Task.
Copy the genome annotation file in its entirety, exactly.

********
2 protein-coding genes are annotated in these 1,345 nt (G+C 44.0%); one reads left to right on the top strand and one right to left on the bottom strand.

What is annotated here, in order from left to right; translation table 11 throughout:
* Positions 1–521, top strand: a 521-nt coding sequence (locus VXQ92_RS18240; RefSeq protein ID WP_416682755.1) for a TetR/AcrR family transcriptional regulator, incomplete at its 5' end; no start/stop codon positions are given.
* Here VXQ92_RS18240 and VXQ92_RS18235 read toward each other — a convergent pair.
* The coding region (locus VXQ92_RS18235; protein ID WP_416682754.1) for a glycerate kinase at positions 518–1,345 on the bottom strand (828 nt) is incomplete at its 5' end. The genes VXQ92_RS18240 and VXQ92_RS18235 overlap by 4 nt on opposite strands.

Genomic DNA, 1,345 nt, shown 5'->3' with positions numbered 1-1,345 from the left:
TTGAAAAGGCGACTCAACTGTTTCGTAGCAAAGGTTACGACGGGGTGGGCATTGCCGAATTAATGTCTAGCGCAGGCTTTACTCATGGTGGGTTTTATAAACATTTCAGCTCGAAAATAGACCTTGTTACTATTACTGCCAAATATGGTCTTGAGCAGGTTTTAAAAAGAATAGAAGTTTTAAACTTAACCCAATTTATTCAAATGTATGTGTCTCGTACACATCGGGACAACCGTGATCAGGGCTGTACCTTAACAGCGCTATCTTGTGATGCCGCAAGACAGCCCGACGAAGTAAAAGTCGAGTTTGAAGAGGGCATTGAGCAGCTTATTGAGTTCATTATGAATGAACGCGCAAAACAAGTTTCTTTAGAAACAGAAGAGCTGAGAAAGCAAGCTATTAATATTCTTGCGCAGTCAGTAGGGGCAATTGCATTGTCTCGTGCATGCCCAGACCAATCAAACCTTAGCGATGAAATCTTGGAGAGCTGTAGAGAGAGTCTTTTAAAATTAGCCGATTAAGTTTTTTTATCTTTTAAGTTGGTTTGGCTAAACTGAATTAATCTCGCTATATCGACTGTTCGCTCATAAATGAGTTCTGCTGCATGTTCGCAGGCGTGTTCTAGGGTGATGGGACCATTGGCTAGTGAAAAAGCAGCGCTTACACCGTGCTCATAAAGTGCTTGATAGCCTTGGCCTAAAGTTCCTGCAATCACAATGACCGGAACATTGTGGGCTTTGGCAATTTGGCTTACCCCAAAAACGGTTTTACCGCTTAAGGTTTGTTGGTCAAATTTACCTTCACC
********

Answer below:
2 protein-coding genes are annotated in these 1,345 nt (G+C 44.0%); one reads left to right on the top strand and one right to left on the bottom strand.

What is annotated here, in order from left to right; translation table 11 throughout:
* Positions 1–521, top strand: a 521-nt coding sequence (locus VXQ92_RS18240; RefSeq protein ID WP_416682755.1) for a TetR/AcrR family transcriptional regulator, incomplete at its 5' end; no start/stop codon positions are given.
* Here VXQ92_RS18240 and VXQ92_RS18235 read toward each other — a convergent pair.
* The coding region (locus VXQ92_RS18235; protein ID WP_416682754.1) for a glycerate kinase at positions 518–1,345 on the bottom strand (828 nt) is incomplete at its 5' end. The genes VXQ92_RS18240 and VXQ92_RS18235 overlap by 4 nt on opposite strands.

Genomic DNA, 1,345 nt, shown 5'->3' with positions numbered 1-1,345 from the left:
TTGAAAAGGCGACTCAACTGTTTCGTAGCAAAGGTTACGACGGGGTGGGCATTGCCGAATTAATGTCTAGCGCAGGCTTTACTCATGGTGGGTTTTATAAACATTTCAGCTCGAAAATAGACCTTGTTACTATTACTGCCAAATATGGTCTTGAGCAGGTTTTAAAAAGAATAGAAGTTTTAAACTTAACCCAATTTATTCAAATGTATGTGTCTCGTACACATCGGGACAACCGTGATCAGGGCTGTACCTTAACAGCGCTATCTTGTGATGCCGCAAGACAGCCCGACGAAGTAAAAGTCGAGTTTGAAGAGGGCATTGAGCAGCTTATTGAGTTCATTATGAATGAACGCGCAAAACAAGTTTCTTTAGAAACAGAAGAGCTGAGAAAGCAAGCTATTAATATTCTTGCGCAGTCAGTAGGGGCAATTGCATTGTCTCGTGCATGCCCAGACCAATCAAACCTTAGCGATGAAATCTTGGAGAGCTGTAGAGAGAGTCTTTTAAAATTAGCCGATTAAGTTTTTTTATCTTTTAAGTTGGTTTGGCTAAACTGAATTAATCTCGCTATATCGACTGTTCGCTCATAAATGAGTTCTGCTGCATGTTCGCAGGCGTGTTCTAGGGTGATGGGACCATTGGCTAGTGAAAAAGCAGCGCTTACACCGTGCTCATAAAGTGCTTGATAGCCTTGGCCTAAAGTTCCTGCAATCACAATGACCGGAACATTGTGGGCTTTGGCAATTTGGCTTACCCCAAAAACGGTTTTACCGCTTAAGGTTTGTTGGTCAAATTTACCTTCACC